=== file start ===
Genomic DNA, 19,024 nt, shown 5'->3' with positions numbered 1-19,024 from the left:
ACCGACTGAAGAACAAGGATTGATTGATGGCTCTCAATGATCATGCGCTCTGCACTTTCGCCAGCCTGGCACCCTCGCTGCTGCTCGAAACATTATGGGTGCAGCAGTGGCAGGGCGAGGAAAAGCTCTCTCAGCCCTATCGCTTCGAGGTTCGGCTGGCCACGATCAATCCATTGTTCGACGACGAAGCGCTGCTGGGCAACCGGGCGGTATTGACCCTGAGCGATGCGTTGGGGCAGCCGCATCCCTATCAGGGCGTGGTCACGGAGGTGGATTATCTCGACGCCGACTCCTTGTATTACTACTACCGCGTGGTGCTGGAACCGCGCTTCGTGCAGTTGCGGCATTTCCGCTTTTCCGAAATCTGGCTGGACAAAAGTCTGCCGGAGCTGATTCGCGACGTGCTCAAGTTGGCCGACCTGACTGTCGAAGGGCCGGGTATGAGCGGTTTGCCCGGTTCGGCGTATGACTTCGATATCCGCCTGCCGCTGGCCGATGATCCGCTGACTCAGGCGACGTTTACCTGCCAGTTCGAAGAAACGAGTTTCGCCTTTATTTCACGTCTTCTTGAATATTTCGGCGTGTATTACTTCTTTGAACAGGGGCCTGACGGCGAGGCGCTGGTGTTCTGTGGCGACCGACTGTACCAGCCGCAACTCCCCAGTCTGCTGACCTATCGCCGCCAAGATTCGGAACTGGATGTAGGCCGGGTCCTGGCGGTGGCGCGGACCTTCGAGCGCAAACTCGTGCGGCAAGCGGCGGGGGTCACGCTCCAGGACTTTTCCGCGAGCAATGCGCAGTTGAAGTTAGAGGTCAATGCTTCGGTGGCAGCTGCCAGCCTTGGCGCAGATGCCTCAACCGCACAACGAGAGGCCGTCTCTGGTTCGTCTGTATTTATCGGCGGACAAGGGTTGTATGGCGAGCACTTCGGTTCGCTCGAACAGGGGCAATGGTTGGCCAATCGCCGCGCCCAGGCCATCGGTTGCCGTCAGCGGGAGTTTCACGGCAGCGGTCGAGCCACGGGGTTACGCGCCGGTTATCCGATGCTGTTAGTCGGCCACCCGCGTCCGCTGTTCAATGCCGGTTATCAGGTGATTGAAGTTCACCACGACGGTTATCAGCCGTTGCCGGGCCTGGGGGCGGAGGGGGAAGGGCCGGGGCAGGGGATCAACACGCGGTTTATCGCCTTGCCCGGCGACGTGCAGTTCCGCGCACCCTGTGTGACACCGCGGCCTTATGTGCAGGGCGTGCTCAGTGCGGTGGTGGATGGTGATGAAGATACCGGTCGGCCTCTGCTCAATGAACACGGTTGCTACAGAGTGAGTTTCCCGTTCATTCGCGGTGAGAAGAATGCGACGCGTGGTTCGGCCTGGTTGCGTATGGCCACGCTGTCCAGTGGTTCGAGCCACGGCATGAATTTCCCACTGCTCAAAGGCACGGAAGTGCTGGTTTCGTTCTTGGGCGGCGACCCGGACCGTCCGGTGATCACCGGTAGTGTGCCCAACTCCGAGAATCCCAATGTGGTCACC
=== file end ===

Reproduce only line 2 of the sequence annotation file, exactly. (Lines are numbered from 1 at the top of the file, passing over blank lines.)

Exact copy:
ACCGACTGAAGAACAAGGATTGATTGATGGCTCTCAATGATCATGCGCTCTGCACTTTCGCCAGCCTGGCACCCTCGCTGCTGCTCGAAACATTATGGGTGCAGCAGTGGCAGGGCGAGGAAAAGCTCTCTCAGCCCTATCGCTTCGAGGTTCGGCTGGCCACGATCAATCCATTGTTCGACGACGAAGCGCTGCTGGGCAACCGGGCGGTATTGACCCTGAGCGATGCGTTGGGGCAGCCGCATCCCTATCAGGGCGTGGTCACGGAGGTGGATTATCTCGACGCCGACTCCTTGTATTACTACTACCGCGTGGTGCTGGAACCGCGCTTCGTGCAGTTGCGGCATTTCCGCTTTTCCGAAATCTGGCTGGACAAAAGTCTGCCGGAGCTGATTCGCGACGTGCTCAAGTTGGCCGACCTGACTGTCGAAGGGCCGGGTATGAGCGGTTTGCCCGGTTCGGCGTATGACTTCGATATCCGCCTGCCGCTGGCCGATGATCCGCTGACTCAGGCGACGTTTACCTGCCAGTTCGAAGAAACGAGTTTCGCCTTTATTTCACGTCTTCTTGAATATTTCGGCGTGTATTACTTCTTTGAACAGGGGCCTGACGGCGAGGCGCTGGTGTTCTGTGGCGACCGACTGTACCAGCCGCAACTCCCCAGTCTGCTGACCTATCGCCGCCAAGATTCGGAACTGGATGTAGGCCGGGTCCTGGCGGTGGCGCGGACCTTCGAGCGCAAACTCGTGCGGCAAGCGGCGGGGGTCACGCTCCAGGACTTTTCCGCGAGCAATGCGCAGTTGAAGTTAGAGGTCAATGCTTCGGTGGCAGCTGCCAGCCTTGGCGCAGATGCCTCAACCGCACAACGAGAGGCCGTCTCTGGTTCGTCTGTATTTATCGGCGGACAAGGGTTGTATGGCGAGCACTTCGGTTCGCTCGAACAGGGGCAATGGTTGGCCAATCGCCGCGCCCAGGCCATCGGTTGCCGTCAGCGGGAGTTTCACGGCAGCGGTCGAGCCACGGGGTTACGCGCCGGTTATCCGATGCTGTTAGTCGGCCACCCGCGTCCGCTGTTCAATGCCGGTTATCAGGTGATTGAAGTTCACCACGACGGTTATCAGCCGTTGCCGGGCCTGGGGGCGGAGGGGGAAGGGCCGGGGCAGGGGATCAACACGCGGTTTATCGCCTTGCCCGGCGACGTGCAGTTCCGCGCACCCTGTGTGACACCGCGGCCTTATGTGCAGGGCGTGCTCAGTGCGGTGGTGGATGGTGATGAAGATACCGGTCGGCCTCTGCTCAATGAACACGGTTGCTACAGAGTGAGTTTCCCGTTCATTCGCGGTGAGAAGAATGCGACGCGTGGTTCGGCCTGGTTGCGTATGGCCACGCTGTCCAGTGGTTCGAGCCACGGCATGAATTTCCCACTGCTCAAAGGCACGGAAGTGCTGGTTTCGTTCTTGGGCGGCGACCCGGACCGTCCGGTGATCACCGGTAGTGTGCCCAACTCCGAGAATCCCAATGTGGTCACC